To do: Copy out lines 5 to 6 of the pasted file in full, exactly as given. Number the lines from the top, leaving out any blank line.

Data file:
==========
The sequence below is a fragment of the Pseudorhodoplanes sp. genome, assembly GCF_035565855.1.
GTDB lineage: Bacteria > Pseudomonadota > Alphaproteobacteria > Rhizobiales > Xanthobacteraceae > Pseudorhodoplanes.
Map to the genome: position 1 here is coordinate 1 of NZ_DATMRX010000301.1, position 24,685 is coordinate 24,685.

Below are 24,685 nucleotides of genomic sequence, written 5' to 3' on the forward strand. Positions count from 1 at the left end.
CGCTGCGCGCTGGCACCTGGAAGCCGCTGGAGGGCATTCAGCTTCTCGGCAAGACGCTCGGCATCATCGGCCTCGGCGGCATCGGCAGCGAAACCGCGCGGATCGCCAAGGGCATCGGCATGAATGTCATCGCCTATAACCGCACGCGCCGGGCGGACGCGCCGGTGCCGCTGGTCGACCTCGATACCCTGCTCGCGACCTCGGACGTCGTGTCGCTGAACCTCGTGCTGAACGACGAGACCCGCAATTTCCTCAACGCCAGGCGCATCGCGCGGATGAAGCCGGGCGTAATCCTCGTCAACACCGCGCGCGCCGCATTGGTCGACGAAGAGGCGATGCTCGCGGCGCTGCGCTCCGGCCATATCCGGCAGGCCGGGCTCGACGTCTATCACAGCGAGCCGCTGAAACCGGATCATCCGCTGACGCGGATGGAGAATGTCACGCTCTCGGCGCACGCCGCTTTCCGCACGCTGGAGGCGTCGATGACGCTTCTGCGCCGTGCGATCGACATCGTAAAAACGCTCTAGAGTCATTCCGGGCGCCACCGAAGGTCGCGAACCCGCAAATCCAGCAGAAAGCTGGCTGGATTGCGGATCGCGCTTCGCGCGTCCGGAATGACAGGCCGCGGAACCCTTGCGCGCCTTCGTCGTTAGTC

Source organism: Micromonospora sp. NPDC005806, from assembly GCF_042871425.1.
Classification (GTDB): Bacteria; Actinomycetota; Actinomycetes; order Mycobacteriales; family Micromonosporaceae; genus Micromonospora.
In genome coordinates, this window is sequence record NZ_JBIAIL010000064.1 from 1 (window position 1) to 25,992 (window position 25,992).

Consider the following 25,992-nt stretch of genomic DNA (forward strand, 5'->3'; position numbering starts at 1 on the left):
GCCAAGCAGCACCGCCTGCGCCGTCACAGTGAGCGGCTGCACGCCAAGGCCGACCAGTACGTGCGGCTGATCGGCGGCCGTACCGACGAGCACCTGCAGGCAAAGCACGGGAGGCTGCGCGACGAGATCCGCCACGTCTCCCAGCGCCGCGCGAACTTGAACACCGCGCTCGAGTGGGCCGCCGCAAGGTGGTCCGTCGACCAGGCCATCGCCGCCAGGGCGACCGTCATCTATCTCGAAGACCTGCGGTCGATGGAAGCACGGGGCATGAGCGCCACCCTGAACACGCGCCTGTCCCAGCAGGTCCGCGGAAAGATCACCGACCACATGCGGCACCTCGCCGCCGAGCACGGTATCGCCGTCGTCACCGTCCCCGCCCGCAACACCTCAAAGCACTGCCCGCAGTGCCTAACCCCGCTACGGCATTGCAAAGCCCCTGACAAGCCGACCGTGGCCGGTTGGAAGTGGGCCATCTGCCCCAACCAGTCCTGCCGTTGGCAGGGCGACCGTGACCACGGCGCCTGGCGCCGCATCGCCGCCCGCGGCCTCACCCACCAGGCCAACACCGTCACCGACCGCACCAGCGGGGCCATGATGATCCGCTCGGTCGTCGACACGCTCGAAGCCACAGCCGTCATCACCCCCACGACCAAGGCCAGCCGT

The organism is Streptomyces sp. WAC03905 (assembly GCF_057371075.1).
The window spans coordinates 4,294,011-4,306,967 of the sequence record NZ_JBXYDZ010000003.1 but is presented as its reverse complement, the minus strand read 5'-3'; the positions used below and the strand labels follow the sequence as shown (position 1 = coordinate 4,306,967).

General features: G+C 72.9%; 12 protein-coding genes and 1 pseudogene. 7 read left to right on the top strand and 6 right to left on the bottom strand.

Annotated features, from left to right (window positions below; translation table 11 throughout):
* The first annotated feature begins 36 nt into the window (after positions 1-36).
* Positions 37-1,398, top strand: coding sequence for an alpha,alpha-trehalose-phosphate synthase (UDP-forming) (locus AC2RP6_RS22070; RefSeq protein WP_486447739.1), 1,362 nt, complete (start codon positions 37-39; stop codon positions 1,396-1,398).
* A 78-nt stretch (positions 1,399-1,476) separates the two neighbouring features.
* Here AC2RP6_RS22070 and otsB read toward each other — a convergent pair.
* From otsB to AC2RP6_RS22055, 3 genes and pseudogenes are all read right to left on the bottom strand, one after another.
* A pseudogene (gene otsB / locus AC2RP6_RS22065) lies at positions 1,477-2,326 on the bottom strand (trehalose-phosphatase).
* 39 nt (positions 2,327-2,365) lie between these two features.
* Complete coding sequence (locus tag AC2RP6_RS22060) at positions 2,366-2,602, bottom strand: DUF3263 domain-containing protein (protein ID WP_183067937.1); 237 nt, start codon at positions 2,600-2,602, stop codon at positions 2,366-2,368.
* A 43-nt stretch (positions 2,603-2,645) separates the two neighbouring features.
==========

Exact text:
CGCTGCGCGCTGGCACCTGGAAGCCGCTGGAGGGCATTCAGCTTCTCGGCAAGACGCTCGGCATCATCGGCCTCGGCGGCATCGGCAGCGAAACCGCGCGGATCGCCAAGGGCATCGGCATGAATGTCATCGCCTATAACCGCACGCGCCGGGCGGACGCGCCGGTGCCGCTGGTCGACCTCGATACCCTGCTCGCGACCTCGGACGTCGTGTCGCTGAACCTCGTGCTGAACGACGAGACCCGCAATTTCCTCAACGCCAGGCGCATCGCGCGGATGAAGCCGGGCGTAATCCTCGTCAACACCGCGCGCGCCGCATTGGTCGACGAAGAGGCGATGCTCGCGGCGCTGCGCTCCGGCCATATCCGGCAGGCCGGGCTCGACGTCTATCACAGCGAGCCGCTGAAACCGGATCATCCGCTGACGCGGATGGAGAATGTCACGCTCTCGGCGCACGCCGCTTTCCGCACGCTGGAGGCGTCGATGACGCTTCTGCGCCGTGCGATCGACATCGTAAAAACGCTCTAGAGTCATTCCGGGCGCCACCGAAGGTCGCGAACCCGCAAATCCAGCAGAAAGCTGGCTGGATTGCGGATCGCGCTTCGCGCGTCCGGAATGACAGGCCGCGGAACCCTTGCGCGCCTTCGTCGTTAGTC

Source organism: Micromonospora sp. NPDC005806, from assembly GCF_042871425.1.